Noontime Organ Recital

Noontime Organ Recital
September 18
12:30 PM to 1:10 PM

September 18 organist;  Stephen Self

Trois Danses (1937) – Jehan Alain (1911-40)
   Joies ("Joys")
   Deuils ("Mourning")
   Luttes ("Struggles")

Suite, Op. 5 (1932) – Maurice Duruflé (1902-86)

Stephen Self is Minister of Music at Grace University Lutheran Church in Minneapolis.  He is a frequent soloist on piano and organ in the Twin Cities, and is a staff accompanist at Gustavus Adolphus College.  He holds doctoral degrees in music history and organ performance, and is particularly interested in the performance of new music for both piano and organ.

Jehan Alain was a promising young French composer, when his life was cut short by his participation in the French army during World War II.  His Trois Danses were composed in 1937, when France was struggling economically and politically to regain its former role as a major world power after the disastrous First World War during which the country suffered four million casualties.  The dances are certainly unusual for their genre.  Each has at least one sombre moment in which the rhythmic pulse wanes, and there are frequent bursts of sound followed by more reflective moments.  Even when moving in a straightforward meter, the rhythmic organization seems to defy traditional dance expectations.  In short, these masterworks are a glimpse into the French national persona of the years immediately preceding World War II.  Today, they are considered one of the great French contributions to the twentieth-century organ repertoire.

The masterful composer Maurice Duruflé was born before Alain, and lived over forty years after Alain was killed, and yet his creative output is amazingly concise.  Best known for his Requiem, Duruflé also composed several major organ compositions, including his Suite, Op. 5, which comes from 1932.  The Suite's three movements are strikingly different from one another: the Prélude is brooding and unsettled in manner, rising from a very soft beginning to a magnificent climax, and then retreating to its opening mood.  The Sicilienne is modeled on an Italian dance, but it is infused with impressionist sounds made so famous by another Frenchman, Claude Debussy.  And the Toccata is a continuous tumult of sound, sometimes striking a fleeting moment of repose before erupting again.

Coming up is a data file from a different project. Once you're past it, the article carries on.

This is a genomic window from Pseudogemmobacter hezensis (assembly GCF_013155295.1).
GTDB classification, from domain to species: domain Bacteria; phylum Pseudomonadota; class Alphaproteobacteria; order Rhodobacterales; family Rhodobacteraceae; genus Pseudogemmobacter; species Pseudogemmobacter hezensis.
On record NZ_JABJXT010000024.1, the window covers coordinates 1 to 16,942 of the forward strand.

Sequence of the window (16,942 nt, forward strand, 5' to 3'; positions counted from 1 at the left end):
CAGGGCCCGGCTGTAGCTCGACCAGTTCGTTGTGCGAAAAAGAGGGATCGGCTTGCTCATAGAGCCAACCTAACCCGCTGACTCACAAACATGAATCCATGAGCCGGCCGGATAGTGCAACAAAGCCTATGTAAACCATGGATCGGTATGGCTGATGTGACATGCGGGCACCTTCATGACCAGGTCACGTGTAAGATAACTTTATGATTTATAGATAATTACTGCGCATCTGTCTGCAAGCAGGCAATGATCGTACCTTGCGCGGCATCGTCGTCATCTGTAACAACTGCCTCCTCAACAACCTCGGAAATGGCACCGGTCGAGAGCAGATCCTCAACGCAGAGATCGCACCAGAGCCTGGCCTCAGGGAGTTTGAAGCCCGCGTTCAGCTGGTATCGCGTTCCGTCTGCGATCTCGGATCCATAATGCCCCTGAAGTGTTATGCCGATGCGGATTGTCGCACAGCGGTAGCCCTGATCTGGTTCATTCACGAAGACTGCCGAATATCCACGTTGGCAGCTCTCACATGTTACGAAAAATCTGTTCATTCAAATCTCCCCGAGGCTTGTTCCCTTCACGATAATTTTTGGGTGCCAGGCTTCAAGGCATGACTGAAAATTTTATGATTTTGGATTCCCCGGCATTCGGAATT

At St. Olaf, we are blessed to have a magnificent 67-rank pipe organ. This fall, it will be showcased in a series of recitals on Wednesday afternoons, immediately following the noon Mass.
Come hear the organ thunder with might and whisper gently as talented organists showcase a variety of repertoire.

Wednesday Organ Recitals run from September 18 through December 4, and will be approx. 30-40 minutes long.

Freewill donation.


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